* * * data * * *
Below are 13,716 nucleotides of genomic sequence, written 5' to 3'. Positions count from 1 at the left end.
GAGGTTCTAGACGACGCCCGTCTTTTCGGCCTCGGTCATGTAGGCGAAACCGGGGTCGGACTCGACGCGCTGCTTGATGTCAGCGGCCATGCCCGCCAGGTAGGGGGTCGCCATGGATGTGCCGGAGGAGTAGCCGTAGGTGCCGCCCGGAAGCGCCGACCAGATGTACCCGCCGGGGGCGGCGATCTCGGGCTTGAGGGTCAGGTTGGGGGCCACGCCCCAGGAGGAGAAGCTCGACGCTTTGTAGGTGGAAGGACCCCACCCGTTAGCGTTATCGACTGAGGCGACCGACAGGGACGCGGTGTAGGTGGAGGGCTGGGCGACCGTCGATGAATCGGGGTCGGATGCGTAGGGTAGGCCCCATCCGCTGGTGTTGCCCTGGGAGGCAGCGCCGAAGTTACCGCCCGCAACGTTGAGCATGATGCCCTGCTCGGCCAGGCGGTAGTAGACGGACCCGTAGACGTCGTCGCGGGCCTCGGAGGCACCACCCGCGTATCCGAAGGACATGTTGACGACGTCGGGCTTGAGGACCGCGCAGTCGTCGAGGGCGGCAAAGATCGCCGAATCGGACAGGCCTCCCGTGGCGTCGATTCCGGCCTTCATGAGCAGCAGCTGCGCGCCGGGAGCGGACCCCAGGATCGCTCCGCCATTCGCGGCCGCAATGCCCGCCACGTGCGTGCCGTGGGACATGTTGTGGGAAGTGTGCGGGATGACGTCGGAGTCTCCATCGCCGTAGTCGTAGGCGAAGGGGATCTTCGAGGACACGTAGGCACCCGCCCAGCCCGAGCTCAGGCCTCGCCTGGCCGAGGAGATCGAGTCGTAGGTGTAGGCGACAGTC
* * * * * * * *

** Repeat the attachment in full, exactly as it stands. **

Below are 13,716 nucleotides of genomic sequence, written 5' to 3'. Positions count from 1 at the left end.
GAGGTTCTAGACGACGCCCGTCTTTTCGGCCTCGGTCATGTAGGCGAAACCGGGGTCGGACTCGACGCGCTGCTTGATGTCAGCGGCCATGCCCGCCAGGTAGGGGGTCGCCATGGATGTGCCGGAGGAGTAGCCGTAGGTGCCGCCCGGAAGCGCCGACCAGATGTACCCGCCGGGGGCGGCGATCTCGGGCTTGAGGGTCAGGTTGGGGGCCACGCCCCAGGAGGAGAAGCTCGACGCTTTGTAGGTGGAAGGACCCCACCCGTTAGCGTTATCGACTGAGGCGACCGACAGGGACGCGGTGTAGGTGGAGGGCTGGGCGACCGTCGATGAATCGGGGTCGGATGCGTAGGGTAGGCCCCATCCGCTGGTGTTGCCCTGGGAGGCAGCGCCGAAGTTACCGCCCGCAACGTTGAGCATGATGCCCTGCTCGGCCAGGCGGTAGTAGACGGACCCGTAGACGTCGTCGCGGGCCTCGGAGGCACCACCCGCGTATCCGAAGGACATGTTGACGACGTCGGGCTTGAGGACCGCGCAGTCGTCGAGGGCGGCAAAGATCGCCGAATCGGACAGGCCTCCCGTGGCGTCGATTCCGGCCTTCATGAGCAGCAGCTGCGCGCCGGGAGCGGACCCCAGGATCGCTCCGCCATTCGCGGCCGCAATGCCCGCCACGTGCGTGCCGTGGGACATGTTGTGGGAAGTGTGCGGGATGACGTCGGAGTCTCCATCGCCGTAGTCGTAGGCGAAGGGGATCTTCGAGGACACGTAGGCACCCGCCCAGCCCGAGCTCAGGCCTCGCCTGGCCGAGGAGATCGAGTCGTAGGTGTAGGCGACAGTC